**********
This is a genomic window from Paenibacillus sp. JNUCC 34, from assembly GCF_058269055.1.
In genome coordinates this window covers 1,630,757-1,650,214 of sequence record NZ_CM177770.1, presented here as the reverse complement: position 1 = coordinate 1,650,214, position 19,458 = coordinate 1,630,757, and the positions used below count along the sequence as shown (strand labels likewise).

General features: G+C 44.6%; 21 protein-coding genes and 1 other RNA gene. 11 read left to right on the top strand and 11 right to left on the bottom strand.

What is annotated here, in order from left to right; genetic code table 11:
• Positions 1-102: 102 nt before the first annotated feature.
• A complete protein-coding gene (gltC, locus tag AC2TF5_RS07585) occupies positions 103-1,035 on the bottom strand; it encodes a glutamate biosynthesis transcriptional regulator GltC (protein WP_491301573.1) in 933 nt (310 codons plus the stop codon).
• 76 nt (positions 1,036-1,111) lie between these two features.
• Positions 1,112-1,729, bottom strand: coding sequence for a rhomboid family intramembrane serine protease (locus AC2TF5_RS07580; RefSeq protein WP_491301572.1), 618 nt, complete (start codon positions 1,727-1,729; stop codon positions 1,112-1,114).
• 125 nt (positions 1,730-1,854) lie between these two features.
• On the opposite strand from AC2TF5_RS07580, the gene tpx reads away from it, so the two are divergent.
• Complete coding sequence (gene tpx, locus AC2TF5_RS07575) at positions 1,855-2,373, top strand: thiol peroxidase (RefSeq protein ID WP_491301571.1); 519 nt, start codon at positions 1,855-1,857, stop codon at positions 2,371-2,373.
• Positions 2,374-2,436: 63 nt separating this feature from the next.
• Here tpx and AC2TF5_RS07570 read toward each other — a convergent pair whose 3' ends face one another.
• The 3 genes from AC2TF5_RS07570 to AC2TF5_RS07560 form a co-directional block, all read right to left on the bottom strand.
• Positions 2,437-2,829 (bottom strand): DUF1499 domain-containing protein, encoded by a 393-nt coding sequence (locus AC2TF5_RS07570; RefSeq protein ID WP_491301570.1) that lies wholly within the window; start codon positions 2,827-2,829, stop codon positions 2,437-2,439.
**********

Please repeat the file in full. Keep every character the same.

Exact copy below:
This is a genomic window from Paenibacillus sp. JNUCC 34, from assembly GCF_058269055.1.
In genome coordinates this window covers 1,630,757-1,650,214 of sequence record NZ_CM177770.1, presented here as the reverse complement: position 1 = coordinate 1,650,214, position 19,458 = coordinate 1,630,757, and the positions used below count along the sequence as shown (strand labels likewise).

General features: G+C 44.6%; 21 protein-coding genes and 1 other RNA gene. 11 read left to right on the top strand and 11 right to left on the bottom strand.

What is annotated here, in order from left to right; genetic code table 11:
• Positions 1-102: 102 nt before the first annotated feature.
• A complete protein-coding gene (gltC, locus tag AC2TF5_RS07585) occupies positions 103-1,035 on the bottom strand; it encodes a glutamate biosynthesis transcriptional regulator GltC (protein WP_491301573.1) in 933 nt (310 codons plus the stop codon).
• 76 nt (positions 1,036-1,111) lie between these two features.
• Positions 1,112-1,729, bottom strand: coding sequence for a rhomboid family intramembrane serine protease (locus AC2TF5_RS07580; RefSeq protein WP_491301572.1), 618 nt, complete (start codon positions 1,727-1,729; stop codon positions 1,112-1,114).
• 125 nt (positions 1,730-1,854) lie between these two features.
• On the opposite strand from AC2TF5_RS07580, the gene tpx reads away from it, so the two are divergent.
• Complete coding sequence (gene tpx, locus AC2TF5_RS07575) at positions 1,855-2,373, top strand: thiol peroxidase (RefSeq protein ID WP_491301571.1); 519 nt, start codon at positions 1,855-1,857, stop codon at positions 2,371-2,373.
• Positions 2,374-2,436: 63 nt separating this feature from the next.
• Here tpx and AC2TF5_RS07570 read toward each other — a convergent pair whose 3' ends face one another.
• The 3 genes from AC2TF5_RS07570 to AC2TF5_RS07560 form a co-directional block, all read right to left on the bottom strand.
• Positions 2,437-2,829 (bottom strand): DUF1499 domain-containing protein, encoded by a 393-nt coding sequence (locus AC2TF5_RS07570; RefSeq protein ID WP_491301570.1) that lies wholly within the window; start codon positions 2,827-2,829, stop codon positions 2,437-2,439.